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13595 Views 0 Replies 1 Participant Last post by  Sam Simpson
This is a long post. I cant remember where he said it, but I’m almost positive he claimed to get 47* air vent temperatures. Please remark on any and all errors
I think he knows what he’s talking about because almost all new cars come with r134a and some of them are COLD!
runinwthedevil said:

The key to any successful A/C system function, (particularly in the case of a rotary compressor system like Dodge's), is a clean system. Unfortunately for most of us the days of the old, highly efficient R2 compressor, R-12 systems are all but gone.

The entire system must be power flushed, (professionally preferred), and absolutely devoid of contaminants and sediment, whether from a previously failed compressor or just years of use. This is a must.
Not unlike any other petroleum / non-petroleum lubricating oil, compressor oil eventually breaks down and gums up components whose proper function is essential to the system's highest performance resulting, obviously, in the coldest possible air.

Most 134A changeover kits now recommend not flushing the system, as this breaks loose trapped residues and particles that may be more detrimental to the "new" system, than good. Additionally, since most ester oils are now compatible with previous R-12 system oils, theoretically it's no longer required to rid the system of any remnants of the R-12. It should be at the individual’s discretion, (knowing the history of the system; i.e.; prior failures, known leaks, dryer and expansion valve replacement history etc.); as to what degree of system cleaning is acceptable. Let's just say, the cleaner the better. At the same time all o-rings and seals compatible with the ester type oil should be replaced too.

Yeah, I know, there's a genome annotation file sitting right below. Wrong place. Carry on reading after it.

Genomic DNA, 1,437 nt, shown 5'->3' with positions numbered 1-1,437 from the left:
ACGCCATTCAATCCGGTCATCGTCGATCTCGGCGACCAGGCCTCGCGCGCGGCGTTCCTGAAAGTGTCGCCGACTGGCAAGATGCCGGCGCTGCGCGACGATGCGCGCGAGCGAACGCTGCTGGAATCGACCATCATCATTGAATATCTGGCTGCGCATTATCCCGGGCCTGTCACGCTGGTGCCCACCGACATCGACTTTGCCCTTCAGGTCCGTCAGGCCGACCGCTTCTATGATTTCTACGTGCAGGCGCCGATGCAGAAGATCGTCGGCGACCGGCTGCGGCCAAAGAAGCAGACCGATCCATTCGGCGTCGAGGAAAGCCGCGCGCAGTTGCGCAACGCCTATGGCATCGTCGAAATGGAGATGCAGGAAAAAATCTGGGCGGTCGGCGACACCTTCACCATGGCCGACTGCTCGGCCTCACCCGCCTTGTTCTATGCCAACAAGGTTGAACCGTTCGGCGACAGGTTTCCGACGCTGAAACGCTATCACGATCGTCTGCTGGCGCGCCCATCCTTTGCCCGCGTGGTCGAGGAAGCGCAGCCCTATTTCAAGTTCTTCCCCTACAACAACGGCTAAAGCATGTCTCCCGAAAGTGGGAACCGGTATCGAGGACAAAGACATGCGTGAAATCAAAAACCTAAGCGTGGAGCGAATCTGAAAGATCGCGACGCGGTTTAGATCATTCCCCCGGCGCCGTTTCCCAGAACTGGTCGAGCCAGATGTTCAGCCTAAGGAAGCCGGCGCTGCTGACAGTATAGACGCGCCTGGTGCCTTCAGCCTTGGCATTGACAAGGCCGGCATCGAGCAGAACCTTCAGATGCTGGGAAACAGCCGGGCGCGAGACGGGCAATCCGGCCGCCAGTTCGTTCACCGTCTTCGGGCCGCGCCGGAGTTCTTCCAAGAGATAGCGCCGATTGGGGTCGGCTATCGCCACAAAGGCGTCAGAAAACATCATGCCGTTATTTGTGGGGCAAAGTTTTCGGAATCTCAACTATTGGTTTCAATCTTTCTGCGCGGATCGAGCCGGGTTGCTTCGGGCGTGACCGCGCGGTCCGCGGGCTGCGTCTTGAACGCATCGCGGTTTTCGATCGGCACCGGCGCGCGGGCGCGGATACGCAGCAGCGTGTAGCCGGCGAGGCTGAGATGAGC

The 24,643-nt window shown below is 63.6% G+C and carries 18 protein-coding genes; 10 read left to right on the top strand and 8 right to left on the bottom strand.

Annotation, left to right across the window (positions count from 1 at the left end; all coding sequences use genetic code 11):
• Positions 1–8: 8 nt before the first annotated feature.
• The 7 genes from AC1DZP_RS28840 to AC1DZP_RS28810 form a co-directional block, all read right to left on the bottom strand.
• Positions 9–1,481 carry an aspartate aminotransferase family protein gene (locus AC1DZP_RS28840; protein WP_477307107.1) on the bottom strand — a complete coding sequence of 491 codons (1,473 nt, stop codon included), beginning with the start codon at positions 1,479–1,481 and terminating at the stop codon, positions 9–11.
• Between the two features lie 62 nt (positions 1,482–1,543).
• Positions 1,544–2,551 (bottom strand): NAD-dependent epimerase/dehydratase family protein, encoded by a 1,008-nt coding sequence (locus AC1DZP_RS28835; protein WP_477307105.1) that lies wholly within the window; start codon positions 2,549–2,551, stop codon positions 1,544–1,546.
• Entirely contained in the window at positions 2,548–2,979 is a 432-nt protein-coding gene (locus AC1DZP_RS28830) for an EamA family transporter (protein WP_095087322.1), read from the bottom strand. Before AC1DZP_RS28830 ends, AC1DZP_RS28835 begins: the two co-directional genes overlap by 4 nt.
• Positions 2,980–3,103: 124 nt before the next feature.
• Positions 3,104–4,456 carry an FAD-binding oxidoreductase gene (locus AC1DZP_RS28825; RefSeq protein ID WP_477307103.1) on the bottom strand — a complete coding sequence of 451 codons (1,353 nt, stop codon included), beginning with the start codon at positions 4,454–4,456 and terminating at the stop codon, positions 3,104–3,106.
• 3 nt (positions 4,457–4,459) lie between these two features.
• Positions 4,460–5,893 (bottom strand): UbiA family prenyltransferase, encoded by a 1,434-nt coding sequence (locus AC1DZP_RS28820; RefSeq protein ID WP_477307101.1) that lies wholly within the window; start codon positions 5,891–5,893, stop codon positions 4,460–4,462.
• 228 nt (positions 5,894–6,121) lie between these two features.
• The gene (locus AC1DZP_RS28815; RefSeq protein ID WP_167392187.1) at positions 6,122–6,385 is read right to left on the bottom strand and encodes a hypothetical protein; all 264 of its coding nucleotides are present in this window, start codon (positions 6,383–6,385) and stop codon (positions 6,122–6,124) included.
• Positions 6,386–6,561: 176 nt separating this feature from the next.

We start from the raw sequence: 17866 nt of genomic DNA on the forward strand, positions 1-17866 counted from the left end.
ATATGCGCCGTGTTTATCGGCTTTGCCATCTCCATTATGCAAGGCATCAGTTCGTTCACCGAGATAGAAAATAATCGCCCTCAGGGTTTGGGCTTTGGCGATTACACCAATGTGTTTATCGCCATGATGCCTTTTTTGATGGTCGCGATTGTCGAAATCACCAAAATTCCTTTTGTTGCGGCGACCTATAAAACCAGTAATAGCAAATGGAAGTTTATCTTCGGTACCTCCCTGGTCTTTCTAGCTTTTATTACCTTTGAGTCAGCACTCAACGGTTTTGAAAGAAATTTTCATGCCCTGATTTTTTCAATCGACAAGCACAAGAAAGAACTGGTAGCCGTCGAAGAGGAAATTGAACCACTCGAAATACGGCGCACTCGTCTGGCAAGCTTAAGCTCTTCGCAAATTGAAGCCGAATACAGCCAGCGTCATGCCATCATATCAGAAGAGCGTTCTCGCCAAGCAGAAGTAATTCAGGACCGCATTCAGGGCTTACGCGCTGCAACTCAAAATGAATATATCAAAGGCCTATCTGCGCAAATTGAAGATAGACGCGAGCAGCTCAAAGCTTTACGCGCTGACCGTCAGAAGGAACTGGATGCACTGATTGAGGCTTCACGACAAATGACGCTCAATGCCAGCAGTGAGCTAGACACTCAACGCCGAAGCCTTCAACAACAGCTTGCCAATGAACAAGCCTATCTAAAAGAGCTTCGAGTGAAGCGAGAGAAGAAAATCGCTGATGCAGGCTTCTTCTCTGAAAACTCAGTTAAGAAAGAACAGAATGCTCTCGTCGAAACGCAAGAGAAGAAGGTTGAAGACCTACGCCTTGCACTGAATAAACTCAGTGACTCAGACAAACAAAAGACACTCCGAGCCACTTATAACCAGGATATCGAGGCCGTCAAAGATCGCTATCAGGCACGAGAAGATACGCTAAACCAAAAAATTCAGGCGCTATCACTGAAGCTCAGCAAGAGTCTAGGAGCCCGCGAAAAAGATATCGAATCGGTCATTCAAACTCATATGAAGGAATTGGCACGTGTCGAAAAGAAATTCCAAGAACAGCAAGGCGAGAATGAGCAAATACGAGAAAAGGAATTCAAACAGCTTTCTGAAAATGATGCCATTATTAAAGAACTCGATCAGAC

134A is a "larger" molecularly configured substance, or denser in composition, therefore less of it is required to create the same cooling effect as R-12. Note: Typically, 85% of the original R-12 system required capacity is all that is required to achieve the same cooling. This is particularly important, because I have found in the changeovers I've performed, that the amount of ester oil, (system specified quantity), to the 85% 134A ratio, is a very sensitive aspect of the changeover. This can often be the single difference that makes a R-134 system performance acceptable or totally unacceptable.

Secondly, in an R-12 system, where lesser degrees of condenser cooling is available, (due to a body lift installation for example which makes less of the condenser available to air flow), the R-12 system performance losses are negligible, and may even go unnoticed. However, in a 134A system this loss can be a large contributor to poorer performance.

Additional considerations for whether you have a chance of optimum 134 A system performance would be: Is the clutch controlled cooling fan function acceptable? (This should always be checked.) Has the original fan drive pulley been altered in diameter? Is the fan shroud installed to maximize air draw across the condenser, radiator etc? Does the fan sit deep enough in the shroud? If a body lift has been installed, have all the resultant "air leaks" been appropriately plugged? Was the radiator / shroud repositioned to keep the fan in the center of the shroud? What kind of shape is the radiator in? Is a factory or an aftermarket trans cooler installed forward of the condenser further restricting airflow to the condenser?